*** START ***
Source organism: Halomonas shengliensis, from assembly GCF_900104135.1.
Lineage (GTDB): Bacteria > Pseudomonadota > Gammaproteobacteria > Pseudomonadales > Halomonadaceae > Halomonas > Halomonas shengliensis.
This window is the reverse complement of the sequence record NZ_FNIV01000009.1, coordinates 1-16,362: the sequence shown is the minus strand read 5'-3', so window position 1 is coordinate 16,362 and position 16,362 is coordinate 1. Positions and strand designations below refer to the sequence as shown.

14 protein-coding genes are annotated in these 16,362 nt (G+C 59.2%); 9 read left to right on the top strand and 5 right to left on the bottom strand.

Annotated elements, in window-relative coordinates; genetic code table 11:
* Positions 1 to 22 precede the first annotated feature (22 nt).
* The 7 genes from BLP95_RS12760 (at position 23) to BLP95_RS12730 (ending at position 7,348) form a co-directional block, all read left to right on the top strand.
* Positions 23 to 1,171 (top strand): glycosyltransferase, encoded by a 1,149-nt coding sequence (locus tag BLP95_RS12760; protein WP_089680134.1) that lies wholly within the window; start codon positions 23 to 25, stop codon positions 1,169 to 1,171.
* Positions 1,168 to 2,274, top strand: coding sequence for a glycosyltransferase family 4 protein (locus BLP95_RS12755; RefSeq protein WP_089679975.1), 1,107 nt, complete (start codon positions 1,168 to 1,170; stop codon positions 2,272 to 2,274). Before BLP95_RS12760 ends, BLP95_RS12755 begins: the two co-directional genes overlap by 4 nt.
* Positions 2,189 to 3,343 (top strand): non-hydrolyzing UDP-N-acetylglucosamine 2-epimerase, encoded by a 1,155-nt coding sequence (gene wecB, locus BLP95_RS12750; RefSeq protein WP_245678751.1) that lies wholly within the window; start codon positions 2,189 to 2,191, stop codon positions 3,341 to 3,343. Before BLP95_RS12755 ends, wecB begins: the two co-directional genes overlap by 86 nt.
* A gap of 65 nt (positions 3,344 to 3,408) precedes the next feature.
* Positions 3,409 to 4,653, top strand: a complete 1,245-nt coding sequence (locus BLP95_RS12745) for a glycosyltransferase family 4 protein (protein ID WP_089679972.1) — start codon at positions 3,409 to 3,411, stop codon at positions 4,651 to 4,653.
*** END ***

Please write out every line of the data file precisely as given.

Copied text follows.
Source organism: Halomonas shengliensis, from assembly GCF_900104135.1.
Lineage (GTDB): Bacteria > Pseudomonadota > Gammaproteobacteria > Pseudomonadales > Halomonadaceae > Halomonas > Halomonas shengliensis.
This window is the reverse complement of the sequence record NZ_FNIV01000009.1, coordinates 1-16,362: the sequence shown is the minus strand read 5'-3', so window position 1 is coordinate 16,362 and position 16,362 is coordinate 1. Positions and strand designations below refer to the sequence as shown.

14 protein-coding genes are annotated in these 16,362 nt (G+C 59.2%); 9 read left to right on the top strand and 5 right to left on the bottom strand.

Annotated elements, in window-relative coordinates; genetic code table 11:
* Positions 1 to 22 precede the first annotated feature (22 nt).
* The 7 genes from BLP95_RS12760 (at position 23) to BLP95_RS12730 (ending at position 7,348) form a co-directional block, all read left to right on the top strand.
* Positions 23 to 1,171 (top strand): glycosyltransferase, encoded by a 1,149-nt coding sequence (locus tag BLP95_RS12760; protein WP_089680134.1) that lies wholly within the window; start codon positions 23 to 25, stop codon positions 1,169 to 1,171.
* Positions 1,168 to 2,274, top strand: coding sequence for a glycosyltransferase family 4 protein (locus BLP95_RS12755; RefSeq protein WP_089679975.1), 1,107 nt, complete (start codon positions 1,168 to 1,170; stop codon positions 2,272 to 2,274). Before BLP95_RS12760 ends, BLP95_RS12755 begins: the two co-directional genes overlap by 4 nt.
* Positions 2,189 to 3,343 (top strand): non-hydrolyzing UDP-N-acetylglucosamine 2-epimerase, encoded by a 1,155-nt coding sequence (gene wecB, locus BLP95_RS12750; RefSeq protein WP_245678751.1) that lies wholly within the window; start codon positions 2,189 to 2,191, stop codon positions 3,341 to 3,343. Before BLP95_RS12755 ends, wecB begins: the two co-directional genes overlap by 86 nt.
* A gap of 65 nt (positions 3,344 to 3,408) precedes the next feature.
* Positions 3,409 to 4,653, top strand: a complete 1,245-nt coding sequence (locus BLP95_RS12745) for a glycosyltransferase family 4 protein (protein ID WP_089679972.1) — start codon at positions 3,409 to 3,411, stop codon at positions 4,651 to 4,653.